Believe it or not, carbon dioxide has a good side. Researchers from Aalto University in Finland are using a method that combines carbon dioxide and slag from steel production to create Precipitated Calcium Carbonate (PCC).
Better Carbon Dioxide Management Potential
While the name might not be familiar, you’ll find it in plastics, PVC in vinyl siding and fencing as well as in paper products. It even has applications for calcium supplements and multivitamins.
The process offers several advantages. It uses slag to make it a more valuable by-product. Production also acts like a carbon sink, while reducing the costs of PCC. Researchers estimated that if the industry used all the discarded slag in Europe it would sequester about 6 Mt CO2/year.
Get the Whole Story
The PCC story offers a valuable lesson. As I’ve written before, there are few things in this life that are simply black and white, right or wrong. Carbon dioxide is one of them. Yes, carbon dioxide is the major player in climate change. However, it doesn’t need to be eliminated; it needs to be managed.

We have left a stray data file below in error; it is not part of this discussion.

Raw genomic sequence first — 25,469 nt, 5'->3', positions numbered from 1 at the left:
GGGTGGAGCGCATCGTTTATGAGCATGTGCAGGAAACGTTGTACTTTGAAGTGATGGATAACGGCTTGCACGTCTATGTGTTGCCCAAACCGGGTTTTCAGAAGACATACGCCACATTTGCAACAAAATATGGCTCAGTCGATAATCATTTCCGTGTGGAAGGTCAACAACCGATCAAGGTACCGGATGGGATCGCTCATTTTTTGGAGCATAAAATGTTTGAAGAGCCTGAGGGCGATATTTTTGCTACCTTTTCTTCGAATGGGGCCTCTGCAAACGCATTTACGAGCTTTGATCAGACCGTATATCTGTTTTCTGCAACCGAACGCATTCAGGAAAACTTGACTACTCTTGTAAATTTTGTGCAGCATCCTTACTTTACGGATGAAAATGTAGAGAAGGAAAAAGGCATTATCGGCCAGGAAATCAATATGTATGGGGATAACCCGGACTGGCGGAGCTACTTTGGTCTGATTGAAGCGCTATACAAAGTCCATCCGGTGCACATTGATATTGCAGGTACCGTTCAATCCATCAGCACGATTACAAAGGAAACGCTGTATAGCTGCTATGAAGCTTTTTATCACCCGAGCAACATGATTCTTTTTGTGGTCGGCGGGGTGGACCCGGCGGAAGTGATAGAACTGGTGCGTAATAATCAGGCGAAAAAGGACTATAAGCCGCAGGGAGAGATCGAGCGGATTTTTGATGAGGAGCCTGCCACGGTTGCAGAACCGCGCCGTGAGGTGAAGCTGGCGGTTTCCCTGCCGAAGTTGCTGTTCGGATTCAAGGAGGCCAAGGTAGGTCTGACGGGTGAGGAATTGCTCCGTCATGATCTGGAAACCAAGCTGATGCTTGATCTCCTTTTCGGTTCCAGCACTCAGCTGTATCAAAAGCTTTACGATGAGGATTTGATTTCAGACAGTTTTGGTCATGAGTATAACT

We have to lift ourselves from the fog of confirmation bias to see the whole story. We can’t talk rationally about climate change if we ignore the facts that we don’t like. We can’t fixate on the problems that carbon dioxide might cause and ignore the potential it has for other applications.
You can say the same about oil. Many condemn fossil fuels, as they step into their cars and drive to work or someplace fun. But oil also has other applications that are valuable in our lives, including:
- Heart values
- Artificial limbs
It’s important to consider all of the applications to understand the impacts of our decisions. I personally am grateful for heart valves. I wouldn’t have my husband otherwise. But I’m glad for toothpaste, petroleum jelly, deodorant, paint, and ice cube trays too.
Beef also produces a myriad of by-products. Where do you think bone china, camel hair artist brushes, insulin, and drugs like epinephrine come from? Carbon dioxide, oil, and beef all provide great examples of uber-recycling. We have these products and by-products—and let’s be honest, their cost-saving—because of the primary products.
I’m not advocating by any means that we ignore climate change. What I am suggesting is that we discuss solutions with all the impacts on the table. It doesn’t make sense to ignore the unintended consequences if you know they may arise. Let’s use our heads when talking climate change solutions. Our approach needs to consider the by-products as well.
http://exploring.weborglodge.com/By Chris DR